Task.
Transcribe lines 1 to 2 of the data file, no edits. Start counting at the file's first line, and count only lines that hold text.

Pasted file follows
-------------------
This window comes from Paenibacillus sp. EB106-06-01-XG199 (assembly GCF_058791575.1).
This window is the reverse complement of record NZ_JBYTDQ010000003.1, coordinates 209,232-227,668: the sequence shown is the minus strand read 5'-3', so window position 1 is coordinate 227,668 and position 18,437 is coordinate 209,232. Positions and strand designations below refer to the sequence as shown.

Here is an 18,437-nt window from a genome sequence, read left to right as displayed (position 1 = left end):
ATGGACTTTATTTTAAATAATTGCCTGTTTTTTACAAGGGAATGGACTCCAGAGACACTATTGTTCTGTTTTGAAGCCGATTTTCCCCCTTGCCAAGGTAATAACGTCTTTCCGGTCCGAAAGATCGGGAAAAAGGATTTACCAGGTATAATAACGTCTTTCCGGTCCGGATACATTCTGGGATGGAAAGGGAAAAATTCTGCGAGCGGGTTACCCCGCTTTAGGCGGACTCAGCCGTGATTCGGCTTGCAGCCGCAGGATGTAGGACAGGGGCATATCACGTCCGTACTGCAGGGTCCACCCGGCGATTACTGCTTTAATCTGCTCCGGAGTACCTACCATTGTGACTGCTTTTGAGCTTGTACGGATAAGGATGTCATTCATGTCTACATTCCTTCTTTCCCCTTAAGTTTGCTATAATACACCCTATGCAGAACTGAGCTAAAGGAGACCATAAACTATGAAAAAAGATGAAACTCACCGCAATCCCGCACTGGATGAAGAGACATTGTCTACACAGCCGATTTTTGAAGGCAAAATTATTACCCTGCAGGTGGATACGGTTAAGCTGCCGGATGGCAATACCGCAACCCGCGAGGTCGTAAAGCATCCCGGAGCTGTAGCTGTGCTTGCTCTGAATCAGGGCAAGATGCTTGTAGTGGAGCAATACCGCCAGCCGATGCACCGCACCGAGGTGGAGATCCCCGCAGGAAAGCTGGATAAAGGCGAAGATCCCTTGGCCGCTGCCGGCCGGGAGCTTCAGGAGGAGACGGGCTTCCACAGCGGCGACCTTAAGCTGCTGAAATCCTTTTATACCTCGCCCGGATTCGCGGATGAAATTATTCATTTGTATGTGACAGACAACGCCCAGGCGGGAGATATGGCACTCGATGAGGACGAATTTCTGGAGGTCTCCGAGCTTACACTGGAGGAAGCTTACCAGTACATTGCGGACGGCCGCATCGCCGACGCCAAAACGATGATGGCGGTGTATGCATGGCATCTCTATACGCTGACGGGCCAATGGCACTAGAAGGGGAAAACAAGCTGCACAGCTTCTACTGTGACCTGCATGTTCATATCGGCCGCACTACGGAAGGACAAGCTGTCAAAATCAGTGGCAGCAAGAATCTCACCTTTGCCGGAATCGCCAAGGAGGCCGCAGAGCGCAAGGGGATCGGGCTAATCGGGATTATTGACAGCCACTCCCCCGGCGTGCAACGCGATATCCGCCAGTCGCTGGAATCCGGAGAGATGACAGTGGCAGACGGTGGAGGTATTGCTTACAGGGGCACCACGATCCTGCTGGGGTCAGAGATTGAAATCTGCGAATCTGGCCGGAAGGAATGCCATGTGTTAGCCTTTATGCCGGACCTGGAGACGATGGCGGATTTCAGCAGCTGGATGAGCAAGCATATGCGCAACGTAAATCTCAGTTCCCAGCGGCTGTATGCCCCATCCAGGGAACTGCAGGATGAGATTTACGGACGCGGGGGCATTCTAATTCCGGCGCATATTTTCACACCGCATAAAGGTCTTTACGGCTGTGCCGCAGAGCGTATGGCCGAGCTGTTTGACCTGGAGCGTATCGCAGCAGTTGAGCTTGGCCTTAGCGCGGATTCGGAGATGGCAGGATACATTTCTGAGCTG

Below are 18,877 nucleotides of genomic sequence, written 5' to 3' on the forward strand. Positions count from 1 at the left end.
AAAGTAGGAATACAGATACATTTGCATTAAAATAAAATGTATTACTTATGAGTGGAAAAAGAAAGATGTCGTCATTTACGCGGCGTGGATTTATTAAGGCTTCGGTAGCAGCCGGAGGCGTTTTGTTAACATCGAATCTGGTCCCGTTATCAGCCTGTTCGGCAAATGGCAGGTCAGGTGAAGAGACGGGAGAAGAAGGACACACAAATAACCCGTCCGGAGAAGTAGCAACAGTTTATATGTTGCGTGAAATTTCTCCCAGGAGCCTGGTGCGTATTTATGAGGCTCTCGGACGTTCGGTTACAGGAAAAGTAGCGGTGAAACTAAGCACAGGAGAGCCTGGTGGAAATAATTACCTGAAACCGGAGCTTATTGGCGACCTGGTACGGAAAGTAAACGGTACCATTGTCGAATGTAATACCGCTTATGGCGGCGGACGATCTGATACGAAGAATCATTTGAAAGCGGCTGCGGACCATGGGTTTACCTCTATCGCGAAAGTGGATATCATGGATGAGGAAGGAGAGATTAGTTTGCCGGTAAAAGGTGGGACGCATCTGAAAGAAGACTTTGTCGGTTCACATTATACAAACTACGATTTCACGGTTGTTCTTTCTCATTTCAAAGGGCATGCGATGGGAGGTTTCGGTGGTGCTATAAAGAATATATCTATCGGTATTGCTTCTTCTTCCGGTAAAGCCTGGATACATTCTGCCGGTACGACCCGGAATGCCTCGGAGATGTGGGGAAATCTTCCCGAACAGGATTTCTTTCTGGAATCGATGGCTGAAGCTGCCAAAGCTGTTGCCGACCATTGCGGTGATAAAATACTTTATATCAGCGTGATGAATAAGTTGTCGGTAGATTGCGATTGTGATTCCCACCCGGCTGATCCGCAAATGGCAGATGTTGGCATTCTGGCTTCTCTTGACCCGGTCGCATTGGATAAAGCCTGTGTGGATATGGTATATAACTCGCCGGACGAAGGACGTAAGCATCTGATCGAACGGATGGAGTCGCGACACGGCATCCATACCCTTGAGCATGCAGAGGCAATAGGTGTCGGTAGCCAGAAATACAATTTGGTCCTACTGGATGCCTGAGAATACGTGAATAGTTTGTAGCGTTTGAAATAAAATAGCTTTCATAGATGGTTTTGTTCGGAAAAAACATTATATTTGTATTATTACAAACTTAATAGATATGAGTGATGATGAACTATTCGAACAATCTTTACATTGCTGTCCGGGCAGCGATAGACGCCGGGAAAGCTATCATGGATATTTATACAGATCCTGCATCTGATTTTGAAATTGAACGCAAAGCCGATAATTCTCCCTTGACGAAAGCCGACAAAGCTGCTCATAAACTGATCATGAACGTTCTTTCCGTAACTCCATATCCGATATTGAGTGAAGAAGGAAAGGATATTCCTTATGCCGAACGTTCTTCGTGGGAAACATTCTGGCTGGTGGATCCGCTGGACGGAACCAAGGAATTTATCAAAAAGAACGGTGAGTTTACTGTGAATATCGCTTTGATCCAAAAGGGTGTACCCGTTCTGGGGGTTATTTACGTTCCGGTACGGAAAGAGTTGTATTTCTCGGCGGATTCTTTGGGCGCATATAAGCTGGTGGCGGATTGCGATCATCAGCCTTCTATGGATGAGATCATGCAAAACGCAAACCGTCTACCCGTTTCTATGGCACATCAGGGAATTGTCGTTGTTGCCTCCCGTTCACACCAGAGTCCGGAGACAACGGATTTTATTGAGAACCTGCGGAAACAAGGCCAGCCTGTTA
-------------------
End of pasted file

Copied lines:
This window comes from Paenibacillus sp. EB106-06-01-XG199 (assembly GCF_058791575.1).
This window is the reverse complement of record NZ_JBYTDQ010000003.1, coordinates 209,232-227,668: the sequence shown is the minus strand read 5'-3', so window position 1 is coordinate 227,668 and position 18,437 is coordinate 209,232. Positions and strand designations below refer to the sequence as shown.